Home > Articles > Operating Systems, Server > Linux/UNIX/Open Source

Marcel's Linux Walkabout: But I Don't Like Spam!

  • Print
  • + Share This
Are you drowning in a sea of spam (unsolicited email)? Hoping somebody somewhere will throw you a life preserver? Never fear, rescue is at hand. Join Marcel Gagne on his Linux Walkabout, as he introduces you to your Linux system's new best friend: the SpamAssassin.
From the author of

But I don't like Spam!

To those of you who, upon reading the title of this article, share a mix of anger and Monty Python nostalgia all rolled into one, count me among your numbers. For all those others who have never seen the famous Monty Python Spam sketch, or have never eaten the spiced ham luncheon meat, Spam for you is simply unsolicited email. Incidentally, the term Spam, when referring to unsolicited email, was actually coined from the Monty Python sketch rather than from Hormel's meat product.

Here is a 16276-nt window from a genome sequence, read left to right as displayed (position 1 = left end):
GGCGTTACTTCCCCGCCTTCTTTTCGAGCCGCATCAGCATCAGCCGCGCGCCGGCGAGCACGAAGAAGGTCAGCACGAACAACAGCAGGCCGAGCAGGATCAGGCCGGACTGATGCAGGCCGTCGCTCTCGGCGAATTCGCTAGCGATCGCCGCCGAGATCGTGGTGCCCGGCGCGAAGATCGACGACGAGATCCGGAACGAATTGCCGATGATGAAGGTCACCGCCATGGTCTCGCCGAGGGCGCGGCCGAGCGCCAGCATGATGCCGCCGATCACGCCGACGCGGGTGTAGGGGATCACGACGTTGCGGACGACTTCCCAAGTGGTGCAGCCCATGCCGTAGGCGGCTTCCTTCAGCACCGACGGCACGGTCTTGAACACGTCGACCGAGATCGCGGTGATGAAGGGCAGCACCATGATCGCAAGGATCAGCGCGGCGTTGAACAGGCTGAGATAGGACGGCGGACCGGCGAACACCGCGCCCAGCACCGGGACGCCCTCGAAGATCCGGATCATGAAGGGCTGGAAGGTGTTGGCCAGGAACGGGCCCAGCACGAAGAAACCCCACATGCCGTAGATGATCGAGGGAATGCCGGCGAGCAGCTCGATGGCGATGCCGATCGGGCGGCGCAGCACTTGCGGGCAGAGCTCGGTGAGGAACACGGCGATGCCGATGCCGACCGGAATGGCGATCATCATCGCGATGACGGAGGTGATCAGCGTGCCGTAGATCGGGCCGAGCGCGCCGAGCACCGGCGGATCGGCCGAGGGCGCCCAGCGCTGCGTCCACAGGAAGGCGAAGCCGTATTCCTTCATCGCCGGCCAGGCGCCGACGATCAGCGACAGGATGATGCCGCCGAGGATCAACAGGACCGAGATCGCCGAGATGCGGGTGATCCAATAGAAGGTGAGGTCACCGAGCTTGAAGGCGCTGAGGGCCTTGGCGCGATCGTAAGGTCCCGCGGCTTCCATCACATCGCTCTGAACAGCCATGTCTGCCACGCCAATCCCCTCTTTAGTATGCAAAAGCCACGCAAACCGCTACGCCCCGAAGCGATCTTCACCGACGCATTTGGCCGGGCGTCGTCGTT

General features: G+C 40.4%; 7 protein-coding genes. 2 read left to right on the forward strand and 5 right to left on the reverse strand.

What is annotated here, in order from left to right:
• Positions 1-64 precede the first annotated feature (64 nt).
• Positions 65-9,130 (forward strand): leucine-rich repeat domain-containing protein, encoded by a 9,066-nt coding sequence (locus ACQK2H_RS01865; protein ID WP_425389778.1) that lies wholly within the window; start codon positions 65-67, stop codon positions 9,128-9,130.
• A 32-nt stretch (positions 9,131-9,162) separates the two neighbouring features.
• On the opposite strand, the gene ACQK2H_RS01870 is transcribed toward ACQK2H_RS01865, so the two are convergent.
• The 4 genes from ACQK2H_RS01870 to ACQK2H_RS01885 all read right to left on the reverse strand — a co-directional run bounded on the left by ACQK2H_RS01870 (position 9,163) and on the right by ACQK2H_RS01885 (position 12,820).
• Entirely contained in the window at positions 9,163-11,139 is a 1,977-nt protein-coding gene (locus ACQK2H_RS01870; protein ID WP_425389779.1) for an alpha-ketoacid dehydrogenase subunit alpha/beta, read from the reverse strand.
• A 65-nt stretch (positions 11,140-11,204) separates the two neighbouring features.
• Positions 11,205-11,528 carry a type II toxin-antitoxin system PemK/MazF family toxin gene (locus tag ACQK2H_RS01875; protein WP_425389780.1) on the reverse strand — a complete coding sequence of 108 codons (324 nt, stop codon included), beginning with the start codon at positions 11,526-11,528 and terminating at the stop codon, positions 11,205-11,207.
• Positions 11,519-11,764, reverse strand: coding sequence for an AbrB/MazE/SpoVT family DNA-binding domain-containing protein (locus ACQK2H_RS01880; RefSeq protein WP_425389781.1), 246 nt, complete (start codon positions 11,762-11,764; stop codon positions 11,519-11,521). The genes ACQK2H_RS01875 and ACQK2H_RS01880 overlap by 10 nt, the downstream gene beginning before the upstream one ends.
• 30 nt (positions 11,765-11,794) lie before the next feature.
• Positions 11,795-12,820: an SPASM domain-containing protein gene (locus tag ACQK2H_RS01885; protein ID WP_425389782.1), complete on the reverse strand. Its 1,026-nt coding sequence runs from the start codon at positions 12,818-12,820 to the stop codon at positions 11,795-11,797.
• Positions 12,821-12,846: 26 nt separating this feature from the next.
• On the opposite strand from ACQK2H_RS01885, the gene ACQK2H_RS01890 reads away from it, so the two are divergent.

More and more, Spam is robbing us of our productivity, forcing us to wade through increasingly large numbers of unwanted junk in order to deal with the messages that are truly important. I am quite certain that in my zeal to delete my junk email, I have more than once accidentally deleted a valid message. The noise-to-signal ratio is getting far too high.

Just how much Spam are we getting, anyway? Well, let me give you a frightening quote. "Predicted number of spam e-mails per inbox per year by 2006: 1,500." That quote comes from the August 2002 issue of Linux Journal. And according to some figures, Spam already accounts for 36% of all the email we receive. These figures should be enough to make you consider taking drastic measures. Contemplation of just how drastic those measures might be probably had something to do with how the package featured in today's Walkabout got its name. Justin Mason's SpamAssassin is like saying "NO" to Spam in a big way.